Marie Kreutzer’s film Corsage, which premiered in the Un Certain Regard sidebar at the Cannes Film Festival, reframes the story of Empress Elisabeth of Austria (Sissi) as one of a woman trying to live up to impossible beauty standards in a patriarchal world.
Stay updated on films by women at Cannes 2022 and our current podcast season on Women at Cannes. Sign up for updates here.
Listen to the podcast season on Women at Cannes
Over the course of four episodes, we celebrate achievements of women directors at the Cannes Film Festival in Competition and beyond, both this year and in the past.
Never miss a great film again. Get exclusive content and hidden-gem recommendations you won’t find on the website.
“Long may she live,” the dinner guests cheerfully sing in in Marie Kreutzer’s film Corsage. They are standing, raising a glass to celebrate the fortieth birthday of Empress Elisabeth of Austria (Vicky Krieps, who also impressed in last year’s Bergman Island). Elisabeth, who remains seated, trying and failing to smile isn’t so sure that living long would really be a gift. Set over the course of the year following her birthday, Corsage charts Elisabeth’s inability to reconcile with the fact that her age seems to be a death sentence, despite the fact that she’s alive and healthy.
The daily routine of maintaining her acceptable appearance is a chore. Even for an accomplished sportswoman, riding her horses, gymnastics, and fencing have become less about enjoyment than maintaining her figure. The increasing difficulty of this with age also means she’s lacing her corsets tighter and tighter — the red marks on her back from this practice are glimpsed only later in the film — and forgoing meal after meal. She understands that her duty is to, as she puts it, have her hair braided, to be the exemplar of beauty, but that’s getting harder to do by the day.
It’s also a constant performance. In Marie Kreutzer’s film Corsage, Elisabeth is rarely without an audience. Even at home, her ladies in waiting watch her exercise, weigh herself, and cry out in frustration. An early scene in the film finds her at a formal engagement in Vienna, and when someone says something passive aggressively unseemly, she faints. Having seen how tightly she laces her corsets, this could be taken as genuine, but in the next scene, she demonstrates good fainting technique to her close friend and confidante, King of Bavaria Ludwig II (Manuel Rubey). His attempts don’t meet her highly practiced standards. When her husband, Emperor Franz Joseph (Florian Teichtmeister), visits them that evening, the first thing he does is remove his fake beard and place it in an ornamental box for safe keeping. When Elisabeth tries to complain to her husband that she is tired of being there to, as he puts it, “represent,” he dismissively reminds her that she enjoyed the role for its beautiful frocks, back when she was effortlessly praised for her beauty. What he and the other men she encounters don’t see is the effort that goes into maintaining what perceived beauty remains.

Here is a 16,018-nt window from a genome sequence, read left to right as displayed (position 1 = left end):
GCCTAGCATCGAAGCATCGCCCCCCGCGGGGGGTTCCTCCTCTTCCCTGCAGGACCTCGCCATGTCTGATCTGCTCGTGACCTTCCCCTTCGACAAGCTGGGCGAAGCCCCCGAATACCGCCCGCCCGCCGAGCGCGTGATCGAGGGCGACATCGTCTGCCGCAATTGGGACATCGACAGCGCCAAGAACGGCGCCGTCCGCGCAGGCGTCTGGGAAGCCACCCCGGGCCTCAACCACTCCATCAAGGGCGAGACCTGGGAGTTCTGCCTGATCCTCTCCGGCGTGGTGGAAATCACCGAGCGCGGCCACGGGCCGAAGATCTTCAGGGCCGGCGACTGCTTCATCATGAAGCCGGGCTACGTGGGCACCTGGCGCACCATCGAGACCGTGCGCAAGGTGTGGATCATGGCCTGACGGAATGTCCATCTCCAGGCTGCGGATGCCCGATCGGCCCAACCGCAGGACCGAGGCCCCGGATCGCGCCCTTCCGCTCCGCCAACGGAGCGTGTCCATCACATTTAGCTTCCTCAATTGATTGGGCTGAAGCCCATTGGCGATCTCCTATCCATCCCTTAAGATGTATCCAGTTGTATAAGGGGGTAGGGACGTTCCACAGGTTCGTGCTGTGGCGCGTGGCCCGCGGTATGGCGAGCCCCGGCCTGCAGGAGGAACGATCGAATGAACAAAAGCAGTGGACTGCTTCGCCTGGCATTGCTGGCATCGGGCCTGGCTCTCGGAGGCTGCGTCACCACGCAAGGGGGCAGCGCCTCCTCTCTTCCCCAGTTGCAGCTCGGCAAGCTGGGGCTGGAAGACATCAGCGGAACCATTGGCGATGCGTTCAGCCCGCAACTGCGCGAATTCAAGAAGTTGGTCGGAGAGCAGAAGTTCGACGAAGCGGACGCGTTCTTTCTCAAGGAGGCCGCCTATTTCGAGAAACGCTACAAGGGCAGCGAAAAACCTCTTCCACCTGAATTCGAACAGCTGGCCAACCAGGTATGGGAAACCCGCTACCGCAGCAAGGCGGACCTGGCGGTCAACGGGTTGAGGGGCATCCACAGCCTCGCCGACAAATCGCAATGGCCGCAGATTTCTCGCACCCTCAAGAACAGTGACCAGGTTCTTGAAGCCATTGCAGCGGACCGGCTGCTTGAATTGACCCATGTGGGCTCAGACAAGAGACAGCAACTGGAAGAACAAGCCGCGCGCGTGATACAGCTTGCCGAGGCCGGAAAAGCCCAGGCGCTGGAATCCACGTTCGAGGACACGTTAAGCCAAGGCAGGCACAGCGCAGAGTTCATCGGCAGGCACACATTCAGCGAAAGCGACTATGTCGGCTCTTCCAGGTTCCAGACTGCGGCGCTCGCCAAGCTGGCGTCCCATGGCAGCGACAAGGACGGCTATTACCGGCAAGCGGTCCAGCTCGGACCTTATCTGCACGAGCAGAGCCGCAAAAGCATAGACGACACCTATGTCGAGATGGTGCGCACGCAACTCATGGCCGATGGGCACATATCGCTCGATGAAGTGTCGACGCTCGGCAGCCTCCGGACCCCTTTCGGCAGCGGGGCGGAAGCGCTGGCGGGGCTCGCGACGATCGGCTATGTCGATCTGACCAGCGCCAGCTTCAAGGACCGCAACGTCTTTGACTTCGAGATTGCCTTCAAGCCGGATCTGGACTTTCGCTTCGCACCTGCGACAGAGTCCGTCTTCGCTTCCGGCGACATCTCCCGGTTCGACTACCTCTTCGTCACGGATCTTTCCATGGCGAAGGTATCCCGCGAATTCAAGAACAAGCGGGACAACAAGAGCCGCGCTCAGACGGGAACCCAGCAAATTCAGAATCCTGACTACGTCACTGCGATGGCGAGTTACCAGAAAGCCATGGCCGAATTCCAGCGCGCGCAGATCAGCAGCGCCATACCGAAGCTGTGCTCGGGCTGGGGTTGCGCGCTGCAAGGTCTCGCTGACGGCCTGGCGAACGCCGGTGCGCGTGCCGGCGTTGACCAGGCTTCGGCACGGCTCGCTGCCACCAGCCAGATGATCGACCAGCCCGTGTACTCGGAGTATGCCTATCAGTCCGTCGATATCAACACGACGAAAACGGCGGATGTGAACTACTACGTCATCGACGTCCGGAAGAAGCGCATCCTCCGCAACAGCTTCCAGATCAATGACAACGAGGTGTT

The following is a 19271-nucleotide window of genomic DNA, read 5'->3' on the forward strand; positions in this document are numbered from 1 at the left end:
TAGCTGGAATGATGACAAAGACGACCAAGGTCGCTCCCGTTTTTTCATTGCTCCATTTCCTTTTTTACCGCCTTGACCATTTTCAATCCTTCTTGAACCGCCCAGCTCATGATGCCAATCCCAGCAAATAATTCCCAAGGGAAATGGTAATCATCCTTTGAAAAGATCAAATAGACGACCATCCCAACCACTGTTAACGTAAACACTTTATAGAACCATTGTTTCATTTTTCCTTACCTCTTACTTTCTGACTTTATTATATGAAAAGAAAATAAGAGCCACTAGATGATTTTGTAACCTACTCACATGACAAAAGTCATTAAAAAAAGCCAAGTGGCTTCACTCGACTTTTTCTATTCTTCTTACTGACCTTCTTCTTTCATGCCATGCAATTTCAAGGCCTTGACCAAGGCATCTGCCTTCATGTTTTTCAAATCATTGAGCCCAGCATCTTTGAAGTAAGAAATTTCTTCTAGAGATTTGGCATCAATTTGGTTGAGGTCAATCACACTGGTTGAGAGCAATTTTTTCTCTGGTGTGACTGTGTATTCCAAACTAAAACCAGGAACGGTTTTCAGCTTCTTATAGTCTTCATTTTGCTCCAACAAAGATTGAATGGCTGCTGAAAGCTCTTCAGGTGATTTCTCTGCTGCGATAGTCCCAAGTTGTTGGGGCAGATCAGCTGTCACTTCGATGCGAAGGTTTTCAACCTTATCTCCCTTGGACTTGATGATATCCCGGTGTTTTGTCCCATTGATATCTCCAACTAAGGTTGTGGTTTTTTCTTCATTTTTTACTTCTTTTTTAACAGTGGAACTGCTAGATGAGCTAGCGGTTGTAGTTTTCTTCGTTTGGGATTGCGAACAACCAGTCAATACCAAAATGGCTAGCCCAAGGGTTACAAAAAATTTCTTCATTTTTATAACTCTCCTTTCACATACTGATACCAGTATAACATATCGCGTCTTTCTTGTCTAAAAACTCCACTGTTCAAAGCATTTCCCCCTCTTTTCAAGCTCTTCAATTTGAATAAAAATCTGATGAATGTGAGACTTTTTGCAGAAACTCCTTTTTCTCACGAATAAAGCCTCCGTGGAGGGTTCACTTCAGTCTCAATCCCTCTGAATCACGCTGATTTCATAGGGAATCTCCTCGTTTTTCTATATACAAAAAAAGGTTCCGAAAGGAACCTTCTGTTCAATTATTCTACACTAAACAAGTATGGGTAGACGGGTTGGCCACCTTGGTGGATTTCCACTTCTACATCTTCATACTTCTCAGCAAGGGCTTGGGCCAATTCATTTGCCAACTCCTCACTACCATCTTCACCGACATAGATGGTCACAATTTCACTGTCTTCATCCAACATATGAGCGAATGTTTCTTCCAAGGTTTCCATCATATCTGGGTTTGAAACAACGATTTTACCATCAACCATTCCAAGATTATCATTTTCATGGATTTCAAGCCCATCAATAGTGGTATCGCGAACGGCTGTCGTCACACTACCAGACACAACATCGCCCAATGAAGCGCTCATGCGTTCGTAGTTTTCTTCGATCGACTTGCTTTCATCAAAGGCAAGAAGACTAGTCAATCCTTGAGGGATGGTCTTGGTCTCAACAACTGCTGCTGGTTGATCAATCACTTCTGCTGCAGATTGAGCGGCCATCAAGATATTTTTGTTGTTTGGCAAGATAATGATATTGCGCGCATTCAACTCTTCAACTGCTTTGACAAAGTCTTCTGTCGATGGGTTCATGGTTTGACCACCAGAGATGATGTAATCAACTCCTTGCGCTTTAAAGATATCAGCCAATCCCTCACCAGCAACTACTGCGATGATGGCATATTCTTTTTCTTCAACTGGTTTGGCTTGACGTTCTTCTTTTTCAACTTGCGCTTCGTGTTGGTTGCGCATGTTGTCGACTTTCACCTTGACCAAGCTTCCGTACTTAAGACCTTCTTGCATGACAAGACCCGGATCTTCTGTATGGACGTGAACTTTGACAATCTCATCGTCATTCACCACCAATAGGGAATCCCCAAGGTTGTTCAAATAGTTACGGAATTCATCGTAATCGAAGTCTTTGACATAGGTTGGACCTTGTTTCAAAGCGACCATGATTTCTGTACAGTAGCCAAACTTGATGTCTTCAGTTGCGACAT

Now, she’s become obsessed with her legacy and her image, and yet not totally sure what image she wants to leave behind. She looks at the painting of her late daughter who died too young and marvels at how the image lies, making her look happier than she is. She’s excited to meet a man with a movie camera, Louis Le Prince (Finnegan Oldfield), because being filmed is an opportunity to collaborate on her image. She’s especially excited to learn that it doesn’t capture sound, and we watch the black and white moving images of her captured as she screams — unheard by us or posterity — into the distance. She’s reassured that as long as she smiles, she can say what she wants. Even when she unhappily poses for a painter, she does so while smoking a cigarette — inappropriate for women at the time — and eventually grows both bored with the process and frustrated by the impossibility of him capturing her as she’d like to be seen; she decides to give him the older paintings of her to copy from, instead.